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A military cover up betrays American trust


With the tenth anniversary of September 11 on everyone’s mind, I’d like to dedicate some time focusing on Pat Tillman. For those not familiar with Pat Tillman’s story, he was an NFL player who left his contract with the Arizona Cardinals in order to serve his country in the military after 9/11.

Tillman was killed serving his tour on April 22, 2004 by fratricide – more commonly known as friendly fire. The military proceeded to lie regarding the circumstances surrounding Tillman’s death, informing the public and his family that he was killed by enemy fire while charging up a hill toward the insurgents. Documents explaining his death were destroyed by the military and his family was left to fill in the blanks on their own while at the same time coping with their loved one’s death.

Top generals in the military knew the truth about Tillman’s death and still lied outright to all of America and his family. When one soldier attempted to come forward with the truth about the fratricide, he was taken off the front lines and given a desk job. This is not only unjust, but ludicrously unethical; punished for telling the truth.

I believe Tillman’s death was manipulated and used to the government’s advantage in the most cruel way. The government essentially used his death as a recruiting tool so when a person deciding whether or not to enlist sees that Tillman died a hero, valiantly engaging the enemy, they will indeed choose to enlist because it sounds honorable.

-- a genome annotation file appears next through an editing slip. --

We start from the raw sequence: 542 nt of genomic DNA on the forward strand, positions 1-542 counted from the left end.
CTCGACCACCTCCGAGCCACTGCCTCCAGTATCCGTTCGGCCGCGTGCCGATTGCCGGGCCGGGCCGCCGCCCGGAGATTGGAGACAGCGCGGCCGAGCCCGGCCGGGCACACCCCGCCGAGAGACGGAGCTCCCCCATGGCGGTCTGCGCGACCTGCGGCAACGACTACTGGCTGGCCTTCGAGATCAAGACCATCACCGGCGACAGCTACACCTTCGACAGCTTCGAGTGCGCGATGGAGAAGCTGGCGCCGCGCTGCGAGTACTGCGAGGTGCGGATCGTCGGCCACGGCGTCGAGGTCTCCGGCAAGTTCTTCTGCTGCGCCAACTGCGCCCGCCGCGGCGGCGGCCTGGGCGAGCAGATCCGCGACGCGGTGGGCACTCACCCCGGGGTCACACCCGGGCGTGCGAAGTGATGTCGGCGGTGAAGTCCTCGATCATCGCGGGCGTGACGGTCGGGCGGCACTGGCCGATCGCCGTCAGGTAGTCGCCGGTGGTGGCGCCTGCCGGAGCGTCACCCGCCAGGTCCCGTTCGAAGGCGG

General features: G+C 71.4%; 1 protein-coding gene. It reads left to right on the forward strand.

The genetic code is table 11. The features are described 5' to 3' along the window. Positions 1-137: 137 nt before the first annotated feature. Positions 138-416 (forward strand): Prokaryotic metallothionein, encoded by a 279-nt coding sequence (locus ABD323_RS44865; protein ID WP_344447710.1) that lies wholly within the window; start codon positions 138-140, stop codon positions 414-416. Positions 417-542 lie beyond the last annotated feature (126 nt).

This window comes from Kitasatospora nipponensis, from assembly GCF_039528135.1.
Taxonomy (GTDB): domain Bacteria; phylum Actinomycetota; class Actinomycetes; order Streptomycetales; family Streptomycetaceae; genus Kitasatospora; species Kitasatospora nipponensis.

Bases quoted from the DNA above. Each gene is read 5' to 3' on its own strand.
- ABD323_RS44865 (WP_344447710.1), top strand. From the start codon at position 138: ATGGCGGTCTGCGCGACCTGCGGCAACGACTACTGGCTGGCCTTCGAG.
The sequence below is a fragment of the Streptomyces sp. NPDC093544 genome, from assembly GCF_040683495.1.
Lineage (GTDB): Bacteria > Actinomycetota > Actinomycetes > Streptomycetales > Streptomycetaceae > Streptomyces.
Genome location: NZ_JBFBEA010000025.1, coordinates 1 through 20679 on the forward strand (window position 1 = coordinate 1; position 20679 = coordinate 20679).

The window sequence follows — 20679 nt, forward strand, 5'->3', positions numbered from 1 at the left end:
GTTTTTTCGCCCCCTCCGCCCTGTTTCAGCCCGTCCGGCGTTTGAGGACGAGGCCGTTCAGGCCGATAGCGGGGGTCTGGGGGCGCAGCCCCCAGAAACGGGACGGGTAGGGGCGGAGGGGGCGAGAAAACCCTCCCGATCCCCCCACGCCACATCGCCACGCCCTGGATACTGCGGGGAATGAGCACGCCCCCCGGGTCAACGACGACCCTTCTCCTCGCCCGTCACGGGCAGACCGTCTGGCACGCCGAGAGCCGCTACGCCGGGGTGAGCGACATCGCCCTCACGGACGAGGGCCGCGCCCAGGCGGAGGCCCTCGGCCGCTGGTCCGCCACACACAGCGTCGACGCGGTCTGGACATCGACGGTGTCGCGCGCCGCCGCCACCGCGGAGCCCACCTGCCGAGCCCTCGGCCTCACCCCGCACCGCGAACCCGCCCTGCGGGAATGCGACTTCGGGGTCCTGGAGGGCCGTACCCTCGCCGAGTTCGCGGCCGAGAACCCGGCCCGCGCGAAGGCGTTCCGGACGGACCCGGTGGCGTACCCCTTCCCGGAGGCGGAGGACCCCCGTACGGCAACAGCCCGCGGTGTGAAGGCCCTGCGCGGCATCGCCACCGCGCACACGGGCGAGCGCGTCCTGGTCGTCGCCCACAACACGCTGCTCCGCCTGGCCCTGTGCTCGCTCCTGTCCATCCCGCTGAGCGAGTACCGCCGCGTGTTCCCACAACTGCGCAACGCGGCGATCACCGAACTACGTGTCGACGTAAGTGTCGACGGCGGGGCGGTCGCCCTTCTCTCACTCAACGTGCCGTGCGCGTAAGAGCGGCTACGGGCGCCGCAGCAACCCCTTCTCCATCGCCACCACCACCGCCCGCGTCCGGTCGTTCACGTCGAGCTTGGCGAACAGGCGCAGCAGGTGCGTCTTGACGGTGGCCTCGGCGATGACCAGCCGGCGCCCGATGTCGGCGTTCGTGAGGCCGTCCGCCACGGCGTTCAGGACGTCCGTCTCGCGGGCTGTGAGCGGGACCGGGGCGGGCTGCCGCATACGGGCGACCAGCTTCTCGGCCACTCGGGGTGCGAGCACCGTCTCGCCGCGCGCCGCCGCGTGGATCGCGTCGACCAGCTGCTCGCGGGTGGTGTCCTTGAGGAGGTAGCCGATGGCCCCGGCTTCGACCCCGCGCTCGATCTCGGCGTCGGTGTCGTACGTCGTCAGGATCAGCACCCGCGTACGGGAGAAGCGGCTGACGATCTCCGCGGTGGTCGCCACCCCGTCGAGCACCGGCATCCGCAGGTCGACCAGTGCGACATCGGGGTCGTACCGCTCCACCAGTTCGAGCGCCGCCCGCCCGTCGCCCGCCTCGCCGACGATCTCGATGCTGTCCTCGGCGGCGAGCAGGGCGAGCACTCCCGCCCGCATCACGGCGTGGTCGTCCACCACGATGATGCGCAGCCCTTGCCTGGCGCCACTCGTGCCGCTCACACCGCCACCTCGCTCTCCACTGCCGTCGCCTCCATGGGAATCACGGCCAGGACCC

There should be no room for deception in the military or the government. If you can’t trust the military, then who in America can you trust? The military is supposed to embody the idea of fighting for justice when in reality, as evidenced by Pat Tillman’s story, they are embodying the opposite: deception and lies. Sadly, Tillman’s death is only one example.

A terrible accident and tragedy was used to glorify war and draw recruits. War is an ugly business and anyone who enlists should be fully aware of that fact. Accidents like fratricide do happen frequently, some numbers reaching as high as 30 percent of all military deaths.

These are the facts, and young people looking to enlist and the American public do not deserve to be lied to regarding such an important matter.

By covering up the truth the military not only did Tillman’s family a grave injustice, but also betrayed his memory and all of America. If America is going to remain a united country, “dedicated to the proposition that all men are created equal,” then all people, no matter who they are, should be told the truth.


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